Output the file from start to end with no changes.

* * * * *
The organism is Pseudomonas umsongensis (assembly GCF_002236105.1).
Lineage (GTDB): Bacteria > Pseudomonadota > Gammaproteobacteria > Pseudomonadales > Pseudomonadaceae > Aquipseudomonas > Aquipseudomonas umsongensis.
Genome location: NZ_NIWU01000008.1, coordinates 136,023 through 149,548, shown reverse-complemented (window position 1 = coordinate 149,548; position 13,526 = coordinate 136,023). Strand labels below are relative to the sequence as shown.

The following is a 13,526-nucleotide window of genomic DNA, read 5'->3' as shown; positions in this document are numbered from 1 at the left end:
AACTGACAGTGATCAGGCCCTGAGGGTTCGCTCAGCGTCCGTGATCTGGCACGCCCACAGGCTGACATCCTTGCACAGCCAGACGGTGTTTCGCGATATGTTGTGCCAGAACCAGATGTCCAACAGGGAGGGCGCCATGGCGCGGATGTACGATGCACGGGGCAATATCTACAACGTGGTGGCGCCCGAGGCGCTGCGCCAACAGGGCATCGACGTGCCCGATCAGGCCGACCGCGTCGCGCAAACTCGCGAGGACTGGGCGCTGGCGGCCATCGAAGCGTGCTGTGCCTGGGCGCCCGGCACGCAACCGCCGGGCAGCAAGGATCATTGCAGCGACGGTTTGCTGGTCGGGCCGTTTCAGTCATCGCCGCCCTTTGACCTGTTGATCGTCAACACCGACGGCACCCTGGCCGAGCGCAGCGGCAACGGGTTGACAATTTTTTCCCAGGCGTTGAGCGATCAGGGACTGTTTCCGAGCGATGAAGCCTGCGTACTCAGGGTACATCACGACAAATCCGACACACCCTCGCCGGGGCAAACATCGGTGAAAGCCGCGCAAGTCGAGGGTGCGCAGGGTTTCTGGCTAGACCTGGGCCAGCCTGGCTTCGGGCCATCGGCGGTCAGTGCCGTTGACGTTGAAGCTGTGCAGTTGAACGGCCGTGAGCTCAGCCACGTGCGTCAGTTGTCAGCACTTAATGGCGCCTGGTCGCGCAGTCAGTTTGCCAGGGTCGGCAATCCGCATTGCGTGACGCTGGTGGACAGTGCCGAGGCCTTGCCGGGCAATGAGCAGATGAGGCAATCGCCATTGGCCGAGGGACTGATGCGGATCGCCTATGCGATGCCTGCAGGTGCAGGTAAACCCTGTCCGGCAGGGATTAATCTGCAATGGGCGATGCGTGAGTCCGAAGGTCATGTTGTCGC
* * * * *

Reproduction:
The organism is Pseudomonas umsongensis (assembly GCF_002236105.1).
Lineage (GTDB): Bacteria > Pseudomonadota > Gammaproteobacteria > Pseudomonadales > Pseudomonadaceae > Aquipseudomonas > Aquipseudomonas umsongensis.
Genome location: NZ_NIWU01000008.1, coordinates 136,023 through 149,548, shown reverse-complemented (window position 1 = coordinate 149,548; position 13,526 = coordinate 136,023). Strand labels below are relative to the sequence as shown.

The following is a 13,526-nucleotide window of genomic DNA, read 5'->3' as shown; positions in this document are numbered from 1 at the left end:
AACTGACAGTGATCAGGCCCTGAGGGTTCGCTCAGCGTCCGTGATCTGGCACGCCCACAGGCTGACATCCTTGCACAGCCAGACGGTGTTTCGCGATATGTTGTGCCAGAACCAGATGTCCAACAGGGAGGGCGCCATGGCGCGGATGTACGATGCACGGGGCAATATCTACAACGTGGTGGCGCCCGAGGCGCTGCGCCAACAGGGCATCGACGTGCCCGATCAGGCCGACCGCGTCGCGCAAACTCGCGAGGACTGGGCGCTGGCGGCCATCGAAGCGTGCTGTGCCTGGGCGCCCGGCACGCAACCGCCGGGCAGCAAGGATCATTGCAGCGACGGTTTGCTGGTCGGGCCGTTTCAGTCATCGCCGCCCTTTGACCTGTTGATCGTCAACACCGACGGCACCCTGGCCGAGCGCAGCGGCAACGGGTTGACAATTTTTTCCCAGGCGTTGAGCGATCAGGGACTGTTTCCGAGCGATGAAGCCTGCGTACTCAGGGTACATCACGACAAATCCGACACACCCTCGCCGGGGCAAACATCGGTGAAAGCCGCGCAAGTCGAGGGTGCGCAGGGTTTCTGGCTAGACCTGGGCCAGCCTGGCTTCGGGCCATCGGCGGTCAGTGCCGTTGACGTTGAAGCTGTGCAGTTGAACGGCCGTGAGCTCAGCCACGTGCGTCAGTTGTCAGCACTTAATGGCGCCTGGTCGCGCAGTCAGTTTGCCAGGGTCGGCAATCCGCATTGCGTGACGCTGGTGGACAGTGCCGAGGCCTTGCCGGGCAATGAGCAGATGAGGCAATCGCCATTGGCCGAGGGACTGATGCGGATCGCCTATGCGATGCCTGCAGGTGCAGGTAAACCCTGTCCGGCAGGGATTAATCTGCAATGGGCGATGCGTGAGTCCGAAGGTCATGTTGTCGC